Singapore - Oil prices rose in Asian trade on Tuesday, boosted by a weaker dollar but further gains were capped as OPEC forecasts of lower global energy demand dampened sentiment, analysts said.
New York's main contract, light sweet crude for delivery in October, was up 81 cents at $89 per barrel in afternoon trade.
Brent North Sea crude for October delivery gained 61c to $112.86.
"We see that crude oil is gaining alongside a weaker dollar," said Ker Chung Yang, a commodity analyst at Phillip Futures in Singapore.
A weaker greenback makes dollar-priced crude cheaper to holders of other currencies, perking up demand and boosting prices.
Ker said however that a report by the Organisation of Petroleum Exporting Countries forecasting lower global demand this year and in 2012 was limiting gains.
"This is bearish news for the oil markets," Ker said.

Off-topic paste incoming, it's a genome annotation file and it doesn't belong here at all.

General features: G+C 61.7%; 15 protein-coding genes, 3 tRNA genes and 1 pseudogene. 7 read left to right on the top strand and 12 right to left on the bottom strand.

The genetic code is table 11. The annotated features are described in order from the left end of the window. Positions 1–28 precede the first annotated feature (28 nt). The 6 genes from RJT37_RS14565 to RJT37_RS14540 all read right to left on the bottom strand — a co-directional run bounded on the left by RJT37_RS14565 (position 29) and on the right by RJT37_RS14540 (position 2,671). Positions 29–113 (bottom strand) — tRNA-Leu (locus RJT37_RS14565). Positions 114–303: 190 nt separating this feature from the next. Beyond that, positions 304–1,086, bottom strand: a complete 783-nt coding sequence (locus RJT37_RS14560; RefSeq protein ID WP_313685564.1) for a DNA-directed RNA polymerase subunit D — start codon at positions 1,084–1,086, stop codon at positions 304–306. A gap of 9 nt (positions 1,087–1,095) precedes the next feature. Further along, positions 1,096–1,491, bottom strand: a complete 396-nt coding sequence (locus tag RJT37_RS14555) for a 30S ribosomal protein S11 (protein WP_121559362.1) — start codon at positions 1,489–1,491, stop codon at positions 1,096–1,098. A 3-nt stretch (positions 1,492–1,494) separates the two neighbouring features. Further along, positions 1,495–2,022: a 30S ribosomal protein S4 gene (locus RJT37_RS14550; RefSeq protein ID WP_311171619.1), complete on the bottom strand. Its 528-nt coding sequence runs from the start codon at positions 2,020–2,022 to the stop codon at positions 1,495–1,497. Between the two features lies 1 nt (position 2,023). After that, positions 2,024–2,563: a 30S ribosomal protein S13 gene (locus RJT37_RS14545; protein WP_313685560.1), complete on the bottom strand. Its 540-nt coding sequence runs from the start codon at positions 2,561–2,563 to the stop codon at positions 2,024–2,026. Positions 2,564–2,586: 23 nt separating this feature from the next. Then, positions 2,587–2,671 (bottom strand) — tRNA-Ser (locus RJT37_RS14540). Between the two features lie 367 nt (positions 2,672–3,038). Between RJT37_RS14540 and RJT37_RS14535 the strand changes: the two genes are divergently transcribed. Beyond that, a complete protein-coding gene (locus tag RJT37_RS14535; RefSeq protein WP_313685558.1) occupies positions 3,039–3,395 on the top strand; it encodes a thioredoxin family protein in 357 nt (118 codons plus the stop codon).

Opec, citing the poor economic climate, said demand for this year was forecast to be 87.99 million barrels per day (bpd), down from a previous estimate of 88.14 million bpd.
For 2012, demand was expected to average 89.26 million bpd, down from the August estimate of 89.44 million bpd.
The 12-member oil cartel cited weak demand in the United States and the effects of financial strains, particularly among the developed nations, which were dragging down demand in China and India.
Oil traders were also monitoring data from the American Petroleum Institute due later on Tuesday. Analysts are predicting inventories will decline by three million barrels due to supply disruption caused by tropical storm Lee.
"Currently, there is uncertainty with the eurozone debt crisis and price fluctuations may be less drastic with muted actions expected," Ker said.